An estimated 150,000 Adelie penguins living in Antarctica have died after a huge iceberg the size of Luxemburg became lodged near their colony. The grounding of the colossal iceberg in Cape Denison in Commonwealth Bay left the colony effectively landlocked.

This meant the mid-sized penguins, that range from 46cm-71 cm (18in-28in), had to trek 60km to the sea to feed on their favoured krill. Their habitat used to sit on the edge of a large expanse of open water but in 2010 a massive iceberg measuring 2,900km sq became lodged in the bay, rendering the colony of Penguins landlocked.

In the last five years the colony was dwindled in size, as the perilous journey has claimed the lives of 150,000 of the penguins, according to research carried out by the Climate Change Research Centre at Australia's University of New South Wales. And scientists warned that the colony is set to disappear in just 20 years unless the sea ice breaks up or the iceberg, named B09B, becomes dislodged.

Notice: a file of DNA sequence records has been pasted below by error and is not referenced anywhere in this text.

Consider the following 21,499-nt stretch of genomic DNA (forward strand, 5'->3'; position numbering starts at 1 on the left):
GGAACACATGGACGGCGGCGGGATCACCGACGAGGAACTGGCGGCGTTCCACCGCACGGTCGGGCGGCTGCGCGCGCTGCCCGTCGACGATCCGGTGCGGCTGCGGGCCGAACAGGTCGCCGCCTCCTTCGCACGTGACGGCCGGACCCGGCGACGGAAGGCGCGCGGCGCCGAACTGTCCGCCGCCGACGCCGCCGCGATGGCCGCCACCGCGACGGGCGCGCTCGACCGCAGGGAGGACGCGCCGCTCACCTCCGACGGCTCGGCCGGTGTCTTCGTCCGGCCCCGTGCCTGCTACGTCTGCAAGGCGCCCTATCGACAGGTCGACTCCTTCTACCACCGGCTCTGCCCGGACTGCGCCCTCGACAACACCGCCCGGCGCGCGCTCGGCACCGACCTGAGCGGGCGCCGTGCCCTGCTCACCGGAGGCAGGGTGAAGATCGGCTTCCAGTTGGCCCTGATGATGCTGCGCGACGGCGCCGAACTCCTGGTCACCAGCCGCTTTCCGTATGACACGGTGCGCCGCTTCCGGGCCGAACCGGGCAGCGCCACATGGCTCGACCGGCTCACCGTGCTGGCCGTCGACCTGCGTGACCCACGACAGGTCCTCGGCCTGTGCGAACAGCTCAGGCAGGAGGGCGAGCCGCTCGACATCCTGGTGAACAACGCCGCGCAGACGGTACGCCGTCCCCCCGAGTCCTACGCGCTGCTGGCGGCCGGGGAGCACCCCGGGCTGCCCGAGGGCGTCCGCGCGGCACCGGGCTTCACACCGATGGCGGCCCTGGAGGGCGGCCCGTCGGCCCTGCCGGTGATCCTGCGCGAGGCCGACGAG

Researchers in an article in Antarctic Science said: "The arrival of iceberg B09B in Commonwealth Bay, East Antarctica, and subsequent fast ice expansion has dramatically increased the distance Adélie penguins breeding at Cape Denison must travel in search of food.

"The Cape Denison population could be extirpated within 20 years unless B09B relocates or the now perennial fast ice within the bay breaks out. This has provided a natural experiment to investigate the impact of iceberg stranding events and sea ice expansion along the East Antarctic coast."

But all is not lost, a study of another colony of Adelie penguins located just 8km from the coast of Commonwealth Bay is thriving, the researchers said. And new findings from other studies suggest that between the last ice age through to 1,000 years ago, some species of penguins have benefited from climate warming and retreating ice.

Professor Chris Turney, who led the expedition, told the Morning Herald that penguin numbers had been recorded for 100 years at Cape Denison. "It's eerily silent now," he said. "The ones that we saw at Cape Denison were incredibly docile, lethargic, almost unaware of your existence. The ones that are surviving are clearly struggling.

"They can barely survive themselves, let alone hatch the next generation. We saw lots of dead birds on the ground it's just heartbreaking to see."